Tag Archives: Polyvinyl chloride

Reduce the Use of Plastics: By Pamela Lundquist

Plastic wrap on top of a vessel.

Image via Wikipedia

Reasons to Avoid Plastics

They’re made from petroleum, a non-renewable resource.

Production of plastics releases toxic chemicals into the environment.

Chemicals can migrate from many plastics into food, water, air and our mouths.

How to Avoid Using Plastics

Bring cloth totes or string bags to your supermarket to carry groceries home.

Choose refillable, reusable containers made of glass, ceramic or stainless steel.

Choose packaging that’s made from the most easily recyclable materials: paper, glass, metal cans.

Bring your own container to salad bars, delis, wherever they serve in plastic.

For wrapped foods, best choices are butcher paper, waxed paper or wood-based cellulose bags (available from Seventh Generation).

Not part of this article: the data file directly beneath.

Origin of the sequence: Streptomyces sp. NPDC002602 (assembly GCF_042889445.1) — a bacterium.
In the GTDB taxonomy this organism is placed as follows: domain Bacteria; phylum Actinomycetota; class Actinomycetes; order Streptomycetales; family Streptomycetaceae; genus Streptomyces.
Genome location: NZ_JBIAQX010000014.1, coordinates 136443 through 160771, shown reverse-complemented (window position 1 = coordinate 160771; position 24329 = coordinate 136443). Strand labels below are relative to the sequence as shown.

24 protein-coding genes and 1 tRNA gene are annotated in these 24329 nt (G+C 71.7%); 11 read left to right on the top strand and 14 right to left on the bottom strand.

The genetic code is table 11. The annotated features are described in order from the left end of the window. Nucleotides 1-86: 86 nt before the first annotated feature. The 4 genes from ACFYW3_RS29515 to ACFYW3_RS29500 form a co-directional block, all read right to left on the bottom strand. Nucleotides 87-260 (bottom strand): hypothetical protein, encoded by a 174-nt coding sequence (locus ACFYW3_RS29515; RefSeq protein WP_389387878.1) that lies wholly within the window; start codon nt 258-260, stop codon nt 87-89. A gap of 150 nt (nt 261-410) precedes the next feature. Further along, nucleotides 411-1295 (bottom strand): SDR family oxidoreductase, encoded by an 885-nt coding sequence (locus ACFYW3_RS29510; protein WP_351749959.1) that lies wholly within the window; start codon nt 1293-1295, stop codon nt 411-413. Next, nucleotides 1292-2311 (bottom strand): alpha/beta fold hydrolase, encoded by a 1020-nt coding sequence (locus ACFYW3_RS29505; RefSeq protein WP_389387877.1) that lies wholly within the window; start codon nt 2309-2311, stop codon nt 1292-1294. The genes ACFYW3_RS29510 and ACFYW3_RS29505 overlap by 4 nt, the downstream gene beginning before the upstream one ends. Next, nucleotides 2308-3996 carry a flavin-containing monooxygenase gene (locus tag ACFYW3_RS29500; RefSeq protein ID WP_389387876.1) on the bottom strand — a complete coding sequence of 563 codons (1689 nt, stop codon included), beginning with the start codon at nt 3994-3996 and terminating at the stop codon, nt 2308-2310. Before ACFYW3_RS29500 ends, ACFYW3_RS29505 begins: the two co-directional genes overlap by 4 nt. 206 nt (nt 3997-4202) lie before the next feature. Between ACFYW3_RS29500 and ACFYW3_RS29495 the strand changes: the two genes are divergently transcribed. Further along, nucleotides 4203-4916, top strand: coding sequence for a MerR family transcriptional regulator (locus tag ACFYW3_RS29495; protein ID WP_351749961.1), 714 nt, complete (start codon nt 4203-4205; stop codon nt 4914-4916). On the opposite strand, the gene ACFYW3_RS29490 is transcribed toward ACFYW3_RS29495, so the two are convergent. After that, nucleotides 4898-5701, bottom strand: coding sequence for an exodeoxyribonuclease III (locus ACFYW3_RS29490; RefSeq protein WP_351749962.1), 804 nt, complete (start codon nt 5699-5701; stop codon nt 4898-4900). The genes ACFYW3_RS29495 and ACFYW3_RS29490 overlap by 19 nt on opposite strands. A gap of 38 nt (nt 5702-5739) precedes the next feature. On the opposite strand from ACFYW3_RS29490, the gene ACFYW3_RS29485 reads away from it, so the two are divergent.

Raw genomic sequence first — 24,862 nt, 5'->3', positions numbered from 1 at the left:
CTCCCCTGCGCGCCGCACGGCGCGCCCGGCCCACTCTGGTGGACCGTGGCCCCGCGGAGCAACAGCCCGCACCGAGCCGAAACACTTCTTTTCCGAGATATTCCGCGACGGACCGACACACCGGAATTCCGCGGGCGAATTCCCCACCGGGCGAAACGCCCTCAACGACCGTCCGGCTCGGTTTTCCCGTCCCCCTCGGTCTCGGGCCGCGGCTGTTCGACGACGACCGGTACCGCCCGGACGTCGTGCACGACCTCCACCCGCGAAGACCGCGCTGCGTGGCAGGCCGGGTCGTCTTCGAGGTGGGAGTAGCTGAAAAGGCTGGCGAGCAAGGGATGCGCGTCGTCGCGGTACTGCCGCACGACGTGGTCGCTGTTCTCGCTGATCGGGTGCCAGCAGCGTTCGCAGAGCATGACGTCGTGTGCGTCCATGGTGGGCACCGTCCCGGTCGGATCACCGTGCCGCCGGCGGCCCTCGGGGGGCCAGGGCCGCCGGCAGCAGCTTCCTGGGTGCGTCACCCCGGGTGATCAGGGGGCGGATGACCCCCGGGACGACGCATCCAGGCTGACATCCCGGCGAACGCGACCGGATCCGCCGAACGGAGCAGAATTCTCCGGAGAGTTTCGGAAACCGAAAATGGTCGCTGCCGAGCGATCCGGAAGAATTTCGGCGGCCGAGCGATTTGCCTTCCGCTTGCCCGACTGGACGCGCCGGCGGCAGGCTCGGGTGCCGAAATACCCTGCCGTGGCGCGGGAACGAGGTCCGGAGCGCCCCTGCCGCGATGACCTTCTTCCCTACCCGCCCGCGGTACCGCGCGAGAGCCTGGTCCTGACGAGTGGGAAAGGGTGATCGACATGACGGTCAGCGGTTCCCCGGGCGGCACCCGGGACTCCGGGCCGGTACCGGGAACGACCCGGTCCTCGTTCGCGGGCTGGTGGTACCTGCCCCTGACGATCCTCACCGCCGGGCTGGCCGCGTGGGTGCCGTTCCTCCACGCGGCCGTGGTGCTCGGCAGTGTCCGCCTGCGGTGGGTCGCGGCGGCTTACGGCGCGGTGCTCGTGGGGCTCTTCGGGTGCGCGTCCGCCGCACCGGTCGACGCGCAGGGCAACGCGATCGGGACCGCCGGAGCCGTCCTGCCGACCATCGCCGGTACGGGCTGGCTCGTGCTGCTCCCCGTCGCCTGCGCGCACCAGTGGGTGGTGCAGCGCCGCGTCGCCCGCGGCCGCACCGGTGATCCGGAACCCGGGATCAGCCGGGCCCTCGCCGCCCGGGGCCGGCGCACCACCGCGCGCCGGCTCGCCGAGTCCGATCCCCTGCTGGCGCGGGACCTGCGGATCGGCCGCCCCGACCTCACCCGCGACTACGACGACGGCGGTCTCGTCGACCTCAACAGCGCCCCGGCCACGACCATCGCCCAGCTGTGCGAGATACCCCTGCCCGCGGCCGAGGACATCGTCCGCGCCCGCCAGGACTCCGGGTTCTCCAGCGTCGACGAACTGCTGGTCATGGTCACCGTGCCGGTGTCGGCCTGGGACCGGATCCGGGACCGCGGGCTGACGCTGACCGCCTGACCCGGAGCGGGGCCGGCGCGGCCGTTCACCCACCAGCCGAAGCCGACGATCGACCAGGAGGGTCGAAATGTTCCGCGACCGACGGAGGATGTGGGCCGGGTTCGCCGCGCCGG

Avoid single-use, disposable packaging. Buy in bulk, the least-packaged option.

Microwave foods and drinks in oven-proof glass or ceramic. Never let plastic wrap touch food while in the microwave.

Avoid plastic cutlery and dinnerware. Use metal utensils and look for recycled paper plates.

Safer, Sounder Plastics to Choose

When plastic cannot be avoided, check container bottoms for recycling codes (in triangle) and choose those that are accepted for recycling in your area. The most commonly recycled plastics are #1 (PETE) or #2 (HDPE).

Choose non-PVC cling wrap (such as Glad and Handiwrap).

Plastics to Avoid

Steer clear of PVC vinyl (#3) whose manufacture and incineration releases carcinogenic dioxins into the environment and food chain. PVC often contains lead, and toxic plasticizers such as phthlates that can migrate into food, water, air and our mouths.

Avoid plastics that are often not recyclable: #3 (PVC), #4 (LDPE), #5 (PP), #6 (PS), #7 (“Other,” often polycarbonate).

Avoid plastics that leach chemicals suspected of disrupting hormone functions: #3 (PVC), #6 (PS), #7 (often polycarbonate, other varieties of plastic labeled #7 are regarded as safe).

http://www.thegreenguide.com/home-garden/recycling/reduce-plastics

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